When I was young I used to spend a lot of time digging around at the beach for shells and rocks. I don’t know when I lost that habit, but the stress and boredom of the pandemic brought it back.
Whether it’s rock or shell or leaf collecting, there is a myriad of things you can collect or record in nature — as long as you’re not disturbing the ecosystem.
PS, to keep ocean rocks looking wet and shiny, and not dull when they dry out, I discovered that a simple way is to just coat them with clear nail varnish. Just be in a well ventilated place so you don’t dizzy yourself with fumes like I did.
Caring for insects and bugs
Okay, so this is a very niche thing. And maybe insects make you scream or hurl and you kill every ant you see. But it just might be a hobby to take up in the meantime, and a great way to practice curiosity and empathy for living things that are incredibly different from us.
One of the biggest communities like this out there is the ant-colony raising community. Done ethically, it can be one of the most enlightening things someone can do, partially because ant colonies act a lot like human societies (also, they’re pretty much self-sufficient and need little direct attention). They care for each other, communicate similarly to how we use social media, bury their dead, take out their garbage, and dig intricate tunnels on par with human engineering.
If you’re not completely turned off by this, AntsCanada is probably one of the biggest organisations that has information on responsible ant rearing and education.
I can moan about exercise for hours, and I have. Turns out though, past the bodily aches and effort, it’s more than worth it. If you’re someone like me who has never once been able to establish a proper exercise habit no matter how many New Years resolutions you’ve made, there isn’t a better time to start than now.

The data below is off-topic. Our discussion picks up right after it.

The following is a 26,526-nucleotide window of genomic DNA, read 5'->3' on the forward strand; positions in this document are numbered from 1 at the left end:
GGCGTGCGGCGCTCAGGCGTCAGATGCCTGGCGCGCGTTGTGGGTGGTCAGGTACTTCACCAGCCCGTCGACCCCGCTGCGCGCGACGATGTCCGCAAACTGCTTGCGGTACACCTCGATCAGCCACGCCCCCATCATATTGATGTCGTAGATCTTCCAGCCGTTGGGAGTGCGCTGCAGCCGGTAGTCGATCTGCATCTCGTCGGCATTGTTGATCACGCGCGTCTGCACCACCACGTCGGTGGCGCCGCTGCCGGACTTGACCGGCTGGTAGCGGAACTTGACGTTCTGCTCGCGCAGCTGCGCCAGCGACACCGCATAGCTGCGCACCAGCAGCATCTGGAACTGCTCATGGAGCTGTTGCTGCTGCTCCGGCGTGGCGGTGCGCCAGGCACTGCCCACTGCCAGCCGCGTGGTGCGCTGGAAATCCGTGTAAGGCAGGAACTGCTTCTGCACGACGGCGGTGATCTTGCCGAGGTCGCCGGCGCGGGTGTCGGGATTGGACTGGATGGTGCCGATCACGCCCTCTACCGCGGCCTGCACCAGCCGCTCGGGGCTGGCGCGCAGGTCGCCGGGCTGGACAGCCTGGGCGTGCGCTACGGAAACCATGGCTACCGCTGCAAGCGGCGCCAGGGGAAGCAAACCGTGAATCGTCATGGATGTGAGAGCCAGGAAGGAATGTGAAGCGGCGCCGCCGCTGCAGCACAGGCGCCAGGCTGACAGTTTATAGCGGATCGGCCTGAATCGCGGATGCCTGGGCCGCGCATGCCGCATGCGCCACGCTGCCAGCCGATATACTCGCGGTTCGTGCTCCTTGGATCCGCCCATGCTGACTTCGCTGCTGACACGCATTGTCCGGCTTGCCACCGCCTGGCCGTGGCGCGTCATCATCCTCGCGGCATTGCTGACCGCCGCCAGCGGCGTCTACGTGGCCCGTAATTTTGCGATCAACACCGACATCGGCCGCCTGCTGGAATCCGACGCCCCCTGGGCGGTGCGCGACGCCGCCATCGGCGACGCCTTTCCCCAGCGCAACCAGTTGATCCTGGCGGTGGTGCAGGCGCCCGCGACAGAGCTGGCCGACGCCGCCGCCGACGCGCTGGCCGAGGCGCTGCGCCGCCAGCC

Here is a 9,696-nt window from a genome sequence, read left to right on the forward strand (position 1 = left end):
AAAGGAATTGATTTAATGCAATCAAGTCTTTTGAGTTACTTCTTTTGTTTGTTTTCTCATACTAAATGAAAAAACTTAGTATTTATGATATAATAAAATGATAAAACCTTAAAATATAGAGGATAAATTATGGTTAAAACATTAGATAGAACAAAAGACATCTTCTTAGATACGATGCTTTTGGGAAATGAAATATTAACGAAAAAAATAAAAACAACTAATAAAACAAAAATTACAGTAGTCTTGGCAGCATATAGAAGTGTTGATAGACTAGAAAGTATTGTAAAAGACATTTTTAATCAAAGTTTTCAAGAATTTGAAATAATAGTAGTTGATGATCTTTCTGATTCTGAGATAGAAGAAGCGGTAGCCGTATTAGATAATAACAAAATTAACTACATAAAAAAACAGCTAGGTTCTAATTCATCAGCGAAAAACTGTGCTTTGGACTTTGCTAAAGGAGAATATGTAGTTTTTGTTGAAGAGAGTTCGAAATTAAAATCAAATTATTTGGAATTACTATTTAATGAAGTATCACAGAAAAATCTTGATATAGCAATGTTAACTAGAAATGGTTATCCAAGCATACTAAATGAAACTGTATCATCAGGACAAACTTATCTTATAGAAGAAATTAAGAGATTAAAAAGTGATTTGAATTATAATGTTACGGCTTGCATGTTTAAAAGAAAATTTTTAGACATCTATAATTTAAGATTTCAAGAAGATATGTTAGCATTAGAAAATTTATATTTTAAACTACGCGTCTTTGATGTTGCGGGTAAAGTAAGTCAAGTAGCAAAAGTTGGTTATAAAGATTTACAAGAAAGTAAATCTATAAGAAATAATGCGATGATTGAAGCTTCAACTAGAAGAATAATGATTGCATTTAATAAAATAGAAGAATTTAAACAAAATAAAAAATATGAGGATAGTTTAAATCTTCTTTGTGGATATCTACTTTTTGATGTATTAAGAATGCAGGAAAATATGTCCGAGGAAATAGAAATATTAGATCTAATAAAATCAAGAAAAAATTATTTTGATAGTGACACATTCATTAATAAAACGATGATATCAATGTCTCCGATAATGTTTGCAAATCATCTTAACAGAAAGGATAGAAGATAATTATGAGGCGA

One of the unconscious reasons I didn’t maintain any habit was because I had no way of tracking my progress — it just felt like I was putting my body through pain for no reason whatsoever. (That, though, is an illusion. Your health is exponentially improved every time you exercise and move).
Then someone suggested Strava, a free app for tracking not only your running or biking time, but also distance, speed, and a myriad of data that can quantify your progress to your brain. There are a lot of apps similar to it too, so pick whatever works.
I’ve built up a vague routine of biking to the beach and doing some photography and nature exploration there, combining both exercise and other hobbies. I never thought I’d ever do anything like that. Even me half a year ago would’ve been bemused and shocked.
However, the health benefits have been astounding, and not just physically. Some of my most peaceful moments in between all the stress and anxiety, have simply been sitting on a rock by the ocean.
There are of course, endless things you can do in nature that isn’t just sitting there (though that’s perfectly fine too). Exercise and meditation could each take up another article entirely. But the idea is to be curious and open minded, because that feeling of discovery and grounded mindfulness in nature, is unparalleled by anything. During a time where we’re not supposed to be in crowds or at clubs or parties, nature is still there for us, like it has been since the beginning of human life on Earth.
And if you’re one of the lucky ones who even has access to green spaces and the time to explore them, this would be probably the ideal time to do so, responsibly.